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The Visegrád cooperation is alive and well - Katalin Novák at the V4 Heads of State Summit in Prague

The Visegrád cooperation is alive and well, and has a long future ahead of it, the President of Hungary said at a press conference on Wednesday following the Visegrád Heads of State Summit in Prague.

Katalin Novák said that the cooperation between the Visegrád countries has existed for almost 700 years and the Czech Republic, Poland, Hungary and Slovakia intend to maintain it and give it substance.

The issue of security was a key topic at the meeting, with the Head of State saying that the Visegrád Four "form a safe island in the heart of Europe", a quality they regard as a "treasure" and which they would like to preserve in the long term. 

The protection of the European Union and the Schengen borders, effective action against illegal mass migration, and the protection against terrorist actions are also of utmost importance, said Katalin Novák.

Regarding the war in Ukraine, the President said that there is unanimity that Russia cannot win the war, that they are on Ukraine’s side, and that the Visegrád countries are each trying to help Ukraine in their own way so Ukraine can defend its nation and country effectively.

At the same time, President Novák drew attention to the situation of the Hungarian minority in Transcarpathia. She pointed out that Hungary’s position is non-negotiable and asked her counterparts to pay special attention to this issue.

Concerning the "brutal terrorist attack" on Israel, she said that the V4 Heads of State agreed on the need to prevent an escalation of the conflict and to minimise civilian casualties. The President reiterated her call on the Palestinian Islamist organisation Hamas to release the hostages, with a special focus on the Hungarian hostages, and welcomed the potential agreement on a ceasefire and the release of hostages.

Katalin Novák stressed that Hungary is clearly committed to the security of the members of the Jewish community and will continue to guarantee it in the future. According to the Head of State, they also discussed how to speed up transportation between the countries, achieve independence from Russian energy sources and a transition to green energy. On the latter, Katalin Novák reported on the participants' agreement that "nuclear energy must be preserved as a clean energy source" and must continue to be relied upon in the future.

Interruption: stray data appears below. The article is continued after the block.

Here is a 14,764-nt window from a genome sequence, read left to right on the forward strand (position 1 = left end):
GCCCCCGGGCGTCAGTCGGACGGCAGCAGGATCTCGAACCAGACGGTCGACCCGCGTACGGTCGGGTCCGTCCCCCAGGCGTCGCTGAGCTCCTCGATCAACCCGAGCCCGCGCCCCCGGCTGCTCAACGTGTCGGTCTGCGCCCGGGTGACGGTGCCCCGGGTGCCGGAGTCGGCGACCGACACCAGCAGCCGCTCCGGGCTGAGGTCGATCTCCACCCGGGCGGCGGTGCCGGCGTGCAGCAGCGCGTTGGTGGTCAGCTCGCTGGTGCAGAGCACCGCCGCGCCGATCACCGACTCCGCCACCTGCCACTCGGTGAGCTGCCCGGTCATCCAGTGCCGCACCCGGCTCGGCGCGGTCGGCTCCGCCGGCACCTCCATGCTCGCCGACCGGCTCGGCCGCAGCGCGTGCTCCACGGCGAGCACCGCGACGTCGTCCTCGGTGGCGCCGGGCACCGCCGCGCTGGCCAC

In the context of maintaining Europe's competitiveness, she mentioned the issue of demography, saying that if negative demographic trends cannot be reversed, there is little chance of maintaining or increasing Europe's competitiveness. We need to understand why not enough children are being born and help young people to have as many children as they want, when they want them," she said.

Katalin Novák announced that she has proposed an increase in the amount of the Visegrád Fund, which currently has an annual budget of €10 million.

The Hungarian President called for the amount to be doubled, because, according to her, this would provide greater opportunities to support initiatives that strengthen cooperation between the countries involved, as well as help to look beyond the Visegrád region and support other countries as well. The Head of State also mentioned that next year Hungary will hold the rotating presidency of the EU and Poland will chair the V4 cooperation. She said she hoped the two countries can act as strong allies during this period.

When asked about the withholding of EU funds, the President said she would find it "to be of concern" if it turned out that the allocation of EU funds was purely a political issue and depended only on whether Brussels has a liking for the government of a given country.

The President hopes and trusts that the assumption that the decision is purely political will not be substantiated, she said. She stressed that Hungary had fulfilled the conditions set by the European Commission, but had not received the sums it was entitled to. In her opinion, this "undermines citizens' trust in the European Union", not only in Hungary but also in many other EU member states.

When asked how big the Russian threat is to Europe, she replied briefly that "the last two years have sent a clear message to Russia: don't mess with NATO."